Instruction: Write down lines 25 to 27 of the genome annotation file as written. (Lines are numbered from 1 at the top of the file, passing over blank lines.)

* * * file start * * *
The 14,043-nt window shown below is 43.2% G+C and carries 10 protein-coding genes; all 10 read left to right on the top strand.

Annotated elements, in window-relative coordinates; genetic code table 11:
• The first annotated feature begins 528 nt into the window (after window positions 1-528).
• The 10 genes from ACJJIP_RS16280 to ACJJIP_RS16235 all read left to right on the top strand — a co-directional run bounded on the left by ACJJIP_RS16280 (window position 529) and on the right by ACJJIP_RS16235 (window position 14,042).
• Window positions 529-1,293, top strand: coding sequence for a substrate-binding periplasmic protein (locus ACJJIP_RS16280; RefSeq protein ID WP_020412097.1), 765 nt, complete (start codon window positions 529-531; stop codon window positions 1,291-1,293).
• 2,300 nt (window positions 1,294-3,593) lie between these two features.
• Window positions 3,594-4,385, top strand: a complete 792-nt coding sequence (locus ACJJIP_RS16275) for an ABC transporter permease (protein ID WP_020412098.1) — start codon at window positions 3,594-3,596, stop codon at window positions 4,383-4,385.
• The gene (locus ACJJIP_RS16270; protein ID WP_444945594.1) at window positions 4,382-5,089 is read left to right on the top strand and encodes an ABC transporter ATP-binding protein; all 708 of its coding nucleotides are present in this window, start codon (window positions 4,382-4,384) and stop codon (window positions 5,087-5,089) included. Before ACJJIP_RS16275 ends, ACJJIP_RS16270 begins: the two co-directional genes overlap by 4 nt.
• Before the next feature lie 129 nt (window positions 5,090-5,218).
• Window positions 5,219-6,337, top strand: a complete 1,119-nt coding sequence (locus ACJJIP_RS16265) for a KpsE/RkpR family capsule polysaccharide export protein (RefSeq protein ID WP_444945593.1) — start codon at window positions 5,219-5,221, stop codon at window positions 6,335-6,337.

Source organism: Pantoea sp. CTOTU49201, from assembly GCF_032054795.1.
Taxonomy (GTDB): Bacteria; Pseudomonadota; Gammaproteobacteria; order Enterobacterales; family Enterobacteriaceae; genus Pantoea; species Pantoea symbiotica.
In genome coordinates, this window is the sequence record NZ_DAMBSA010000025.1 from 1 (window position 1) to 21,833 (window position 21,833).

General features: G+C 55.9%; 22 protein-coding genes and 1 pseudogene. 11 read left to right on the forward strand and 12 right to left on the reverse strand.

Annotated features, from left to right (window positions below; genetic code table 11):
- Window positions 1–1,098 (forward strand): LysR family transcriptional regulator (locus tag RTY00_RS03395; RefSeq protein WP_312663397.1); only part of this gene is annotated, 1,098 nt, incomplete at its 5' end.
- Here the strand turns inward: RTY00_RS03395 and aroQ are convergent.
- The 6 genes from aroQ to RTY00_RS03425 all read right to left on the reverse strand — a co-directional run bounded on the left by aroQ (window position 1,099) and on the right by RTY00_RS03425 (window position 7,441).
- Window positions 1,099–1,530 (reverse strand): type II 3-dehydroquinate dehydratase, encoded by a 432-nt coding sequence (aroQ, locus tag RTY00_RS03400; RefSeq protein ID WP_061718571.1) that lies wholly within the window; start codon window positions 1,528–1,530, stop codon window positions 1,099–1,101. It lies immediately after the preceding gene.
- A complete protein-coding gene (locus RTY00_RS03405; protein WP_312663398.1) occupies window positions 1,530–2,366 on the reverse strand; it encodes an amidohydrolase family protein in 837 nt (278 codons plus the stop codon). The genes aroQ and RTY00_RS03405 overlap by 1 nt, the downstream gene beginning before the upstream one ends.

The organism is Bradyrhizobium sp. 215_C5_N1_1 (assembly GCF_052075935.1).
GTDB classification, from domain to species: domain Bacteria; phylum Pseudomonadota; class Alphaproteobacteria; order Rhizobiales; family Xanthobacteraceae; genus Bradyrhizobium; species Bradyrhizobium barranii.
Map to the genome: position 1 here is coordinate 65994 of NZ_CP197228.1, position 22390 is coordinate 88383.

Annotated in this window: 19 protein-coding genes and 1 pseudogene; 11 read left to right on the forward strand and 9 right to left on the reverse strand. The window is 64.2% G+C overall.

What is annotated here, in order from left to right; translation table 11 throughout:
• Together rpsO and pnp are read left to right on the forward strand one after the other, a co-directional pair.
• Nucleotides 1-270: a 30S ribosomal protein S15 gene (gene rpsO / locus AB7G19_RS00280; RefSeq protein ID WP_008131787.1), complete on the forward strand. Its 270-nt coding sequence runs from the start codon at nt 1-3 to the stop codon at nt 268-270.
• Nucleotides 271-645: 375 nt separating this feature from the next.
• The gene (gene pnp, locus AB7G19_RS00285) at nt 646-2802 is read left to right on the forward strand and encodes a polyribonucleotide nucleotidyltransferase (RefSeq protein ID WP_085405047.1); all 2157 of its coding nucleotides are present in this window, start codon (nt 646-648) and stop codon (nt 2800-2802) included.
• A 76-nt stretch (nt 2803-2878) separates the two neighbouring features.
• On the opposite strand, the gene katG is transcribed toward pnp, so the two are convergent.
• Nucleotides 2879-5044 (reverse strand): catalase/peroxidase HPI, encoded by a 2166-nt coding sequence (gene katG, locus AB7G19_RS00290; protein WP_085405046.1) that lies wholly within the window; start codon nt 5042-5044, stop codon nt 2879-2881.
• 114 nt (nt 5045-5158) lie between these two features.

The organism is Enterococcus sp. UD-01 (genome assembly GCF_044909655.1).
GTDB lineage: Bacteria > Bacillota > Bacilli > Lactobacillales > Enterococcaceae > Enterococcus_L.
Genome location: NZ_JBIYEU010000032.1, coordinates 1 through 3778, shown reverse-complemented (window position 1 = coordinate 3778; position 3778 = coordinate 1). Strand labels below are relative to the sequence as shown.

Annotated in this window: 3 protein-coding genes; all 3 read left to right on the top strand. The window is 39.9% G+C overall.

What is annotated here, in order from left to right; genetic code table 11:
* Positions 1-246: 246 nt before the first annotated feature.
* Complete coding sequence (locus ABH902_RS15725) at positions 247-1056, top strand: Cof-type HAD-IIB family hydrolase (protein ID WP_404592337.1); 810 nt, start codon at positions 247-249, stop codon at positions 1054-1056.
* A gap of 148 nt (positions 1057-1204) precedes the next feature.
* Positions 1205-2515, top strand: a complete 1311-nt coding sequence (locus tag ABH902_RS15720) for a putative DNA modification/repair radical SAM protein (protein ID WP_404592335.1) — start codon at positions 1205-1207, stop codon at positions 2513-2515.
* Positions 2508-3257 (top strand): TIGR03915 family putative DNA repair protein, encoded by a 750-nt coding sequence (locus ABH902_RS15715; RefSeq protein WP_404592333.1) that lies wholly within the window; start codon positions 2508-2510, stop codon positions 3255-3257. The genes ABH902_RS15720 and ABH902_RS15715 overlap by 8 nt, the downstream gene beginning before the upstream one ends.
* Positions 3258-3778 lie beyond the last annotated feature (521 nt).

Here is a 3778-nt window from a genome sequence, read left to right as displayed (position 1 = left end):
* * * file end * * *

What is annotated here, in order from left to right; translation table 11 throughout:
• Together rpsO and pnp are read left to right on the forward strand one after the other, a co-directional pair.
• Nucleotides 1-270: a 30S ribosomal protein S15 gene (gene rpsO / locus AB7G19_RS00280; RefSeq protein ID WP_008131787.1), complete on the forward strand. Its 270-nt coding sequence runs from the start codon at nt 1-3 to the stop codon at nt 268-270.